They find him, there’s a happy reunion and so it goes.

Saturday, March 8, 2014

Creepy bunny-tigers hybrids and the wireless router of doom
Office life can be boring.
                I spend the hours of 8:30 and 4:45 (or so), Monday-Friday, sitting in a cubicle that’s a shade of grey which can only be described as soul-sucking, staring deep into the heart of my computer screen.
                It’s not all bad. I can see a window from my seat. And, you know, there’s the whole thing where I have somewhere to go from 8:30 to 4:45 (or so) every day and someone gives me a paycheck for being there. So that’s pretty good.
                But that hardly makes it an exciting existence. Due to that, my senses are always primed, on the ready to overblow any situation. Like people fist-bumping me when my hands are wet.
                Another case in point: Friday afternoon I was walking from my desk to the kitchen to microwave my lunch when I noticed something was different.
                Hanging on the wall near the mailboxes was something that looked like an upside-down dinner plate, or more simply, a right-ways Frisbee.
                Now, when you spend a few years working in an office, you not only become acutely aware of even the slightest change, you also become highly suspicious of it.
                No matter how small it may be, it turns you into a confused native trying to make heads or tails of a Coke bottle.
                What is this thing? What is its purpose? Should I hit it with a stick?
                My lunch forgotten, I was in the process of using a rock to sharpen another rock to throw at the mysterious plate-like Frisbee when an email came through informing me that it was some sort of new wireless router thing.
                Crisis averted.

Monday, March 3, 2014

Good and Bad: 'The Walking Dead' (3/2/14)

Season 4, Episode 12: “Still”

Plot: When we last left our huggable band of survivors, Daryl and Beth (formerly: Herschel’s blonde daughter) were tracking an unknown party towards the mysterious settlement called Terminus. Well, we knew the party they were tracking was Tyreese and his harem of irritating white women, but Daryl and Beth didn’t know that.
                This week, we find Daryl and Beth in a rather harrowing state. They seem to have given up on tracking and struck off on their own … or something. They’re wandering around in the woods, food is scarce, walkers are plenty and worst of all, one of Daryl’s crossbow bolts breaks. That’s called symbolism, yo.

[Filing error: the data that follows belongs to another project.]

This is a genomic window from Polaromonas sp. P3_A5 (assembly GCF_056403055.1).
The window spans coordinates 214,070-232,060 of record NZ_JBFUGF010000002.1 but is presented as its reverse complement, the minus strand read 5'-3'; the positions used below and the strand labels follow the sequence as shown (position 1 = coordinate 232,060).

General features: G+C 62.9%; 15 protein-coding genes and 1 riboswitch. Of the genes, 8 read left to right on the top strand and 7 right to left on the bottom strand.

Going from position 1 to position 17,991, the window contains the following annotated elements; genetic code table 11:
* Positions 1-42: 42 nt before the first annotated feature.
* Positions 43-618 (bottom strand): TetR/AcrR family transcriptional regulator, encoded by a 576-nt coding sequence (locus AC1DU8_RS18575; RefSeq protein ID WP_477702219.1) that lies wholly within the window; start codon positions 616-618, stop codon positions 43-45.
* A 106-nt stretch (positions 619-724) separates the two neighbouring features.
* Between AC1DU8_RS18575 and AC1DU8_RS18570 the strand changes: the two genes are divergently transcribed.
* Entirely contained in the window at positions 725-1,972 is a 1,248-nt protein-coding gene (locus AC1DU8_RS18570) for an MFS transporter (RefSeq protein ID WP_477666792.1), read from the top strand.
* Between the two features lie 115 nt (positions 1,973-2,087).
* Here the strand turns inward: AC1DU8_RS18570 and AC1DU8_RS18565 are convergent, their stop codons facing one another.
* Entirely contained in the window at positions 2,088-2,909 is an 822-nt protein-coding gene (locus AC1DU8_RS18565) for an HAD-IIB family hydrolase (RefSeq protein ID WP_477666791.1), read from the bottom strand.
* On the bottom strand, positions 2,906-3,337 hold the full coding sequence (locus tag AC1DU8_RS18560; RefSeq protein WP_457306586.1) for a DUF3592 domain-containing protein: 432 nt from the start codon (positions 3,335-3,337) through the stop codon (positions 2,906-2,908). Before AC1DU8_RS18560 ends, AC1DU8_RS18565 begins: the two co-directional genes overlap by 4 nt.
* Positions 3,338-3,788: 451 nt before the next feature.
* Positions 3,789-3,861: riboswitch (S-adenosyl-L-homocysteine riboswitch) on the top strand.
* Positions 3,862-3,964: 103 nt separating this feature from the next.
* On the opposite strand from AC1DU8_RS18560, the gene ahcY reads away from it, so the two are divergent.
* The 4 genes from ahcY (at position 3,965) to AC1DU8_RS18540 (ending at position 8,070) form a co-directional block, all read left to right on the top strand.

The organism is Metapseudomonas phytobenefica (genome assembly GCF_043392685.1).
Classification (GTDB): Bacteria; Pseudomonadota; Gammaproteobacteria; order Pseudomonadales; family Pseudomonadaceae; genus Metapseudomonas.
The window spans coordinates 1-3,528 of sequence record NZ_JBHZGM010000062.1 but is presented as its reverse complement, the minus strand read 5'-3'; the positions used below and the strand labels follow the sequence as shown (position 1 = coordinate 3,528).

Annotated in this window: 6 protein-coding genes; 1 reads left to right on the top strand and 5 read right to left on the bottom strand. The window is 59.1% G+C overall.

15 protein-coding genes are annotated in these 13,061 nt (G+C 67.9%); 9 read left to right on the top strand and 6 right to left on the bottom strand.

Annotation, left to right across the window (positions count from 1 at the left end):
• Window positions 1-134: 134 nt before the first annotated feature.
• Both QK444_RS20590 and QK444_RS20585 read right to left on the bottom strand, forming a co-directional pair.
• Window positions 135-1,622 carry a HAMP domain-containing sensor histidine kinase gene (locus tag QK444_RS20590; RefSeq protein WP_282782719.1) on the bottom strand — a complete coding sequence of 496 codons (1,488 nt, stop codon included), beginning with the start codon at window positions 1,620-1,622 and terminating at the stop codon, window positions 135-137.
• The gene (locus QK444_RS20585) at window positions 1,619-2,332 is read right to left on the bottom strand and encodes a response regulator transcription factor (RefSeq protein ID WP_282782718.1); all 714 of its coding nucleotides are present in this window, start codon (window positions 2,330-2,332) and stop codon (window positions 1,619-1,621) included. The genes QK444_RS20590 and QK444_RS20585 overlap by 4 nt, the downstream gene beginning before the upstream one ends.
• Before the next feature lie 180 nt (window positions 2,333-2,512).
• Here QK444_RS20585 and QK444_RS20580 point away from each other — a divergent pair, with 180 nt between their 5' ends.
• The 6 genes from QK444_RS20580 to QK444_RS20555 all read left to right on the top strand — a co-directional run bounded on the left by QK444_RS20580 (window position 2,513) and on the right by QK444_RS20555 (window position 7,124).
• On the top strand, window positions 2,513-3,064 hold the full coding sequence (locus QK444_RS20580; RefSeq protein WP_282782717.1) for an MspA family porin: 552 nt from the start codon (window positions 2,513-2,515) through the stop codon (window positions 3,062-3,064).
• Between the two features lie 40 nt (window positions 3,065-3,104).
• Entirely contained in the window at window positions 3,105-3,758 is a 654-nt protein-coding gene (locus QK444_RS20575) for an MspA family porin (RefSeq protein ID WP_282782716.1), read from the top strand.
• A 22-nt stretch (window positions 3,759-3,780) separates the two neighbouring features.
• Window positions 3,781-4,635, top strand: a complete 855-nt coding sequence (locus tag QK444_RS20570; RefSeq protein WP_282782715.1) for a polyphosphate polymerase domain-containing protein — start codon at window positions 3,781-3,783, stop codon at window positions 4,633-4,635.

At a certain point, Beth gets sick of walking around in the woods like a hobbit, and decides that now, right smack in the middle of the end of the world, is the perfect time for her first drink. So they set off to find her some booze.
                Their search takes them to a walker-infested golf course clubhouse which also features some hanged folks and some rather menacing-looking scrawled messages. It also contains a bottle of peach schnapps, but Daryl and his discerning pallet won’t allow that to be Beth’s first drink. Instead, he takes her to a cabin in the middle of nowhere for some moonshine.
                They drink, they play “Never have I ever,” Daryl gets belligerently drunk, urinates in doors and then tortures a zombie … It’s basically a post-apocalyptic Katy Perry song about Friday nights.
                Once things settle down, Daryl finally shares the grand secret of his pre-walker life to Beth: he was a drifter. Right around then, the time seemed right for some catharsis, so they set the cabin on fire, flip it the bird as one does and head out into the night.

Sunday, March 2, 2014

World War S: The dead-and-buried art of helping your fellow man

Rest easy, friends and loved ones. There’s more snow on the way.
                In just a few short hours, Mother Nature will begin dumping even more of rain’s awkward cousin from the North on my part of the world.
                It’s been a couple of weeks since we’ve had a snowfall of absolutely apocalyptic proportions, and I think I speak for everyone in the area when I say “What’s been the holdup?”
                After all, it just doesn’t feel like winter if I’m not outside using a shovel and a bag of salt to fight off giant menacing snowmen and snowwomen.
                Because inclusion and all.
                Anyway, the forecasters seem to have settled on the 4-8 inch range for how much snow is coming. Although, yesterday it was something like 8-12, so who knows?
                The only things that are certain are that we will get snow and that it will be somewhere in neighborhood of a light sprinkling to enough to make a wooly mammoth burn a personal day at work.
                There’s actually one more thing you can count on when the snow starts to fall in any low-to-moderate amounts: people marking their parking spaces.
                This drives me crazy. Now, it doesn’t happen in my neighborhood, since, for one thing, we all have driveways. But I’d like to think that even if we didn't, we wouldn't all go out and start marking our territory at the first sign of trouble. I guess I just like to think that my neighbors are human beings and not families of wolves or alley cats.
                And it looks like the City of Philadelphia has decided to do something about these deadbeats and their chairs, too.
                I don’t understand the twisted animal logic behind saving a spot. You dig out your car, but before you leave, you get to drag a chair down to the street and leave it there? Then that spot just becomes yours for a couple of days? And if some god-fearing American comes along and moves that chair, as one should do, you get to feel some misguided holy validation when you key that person’s car or slash its tires?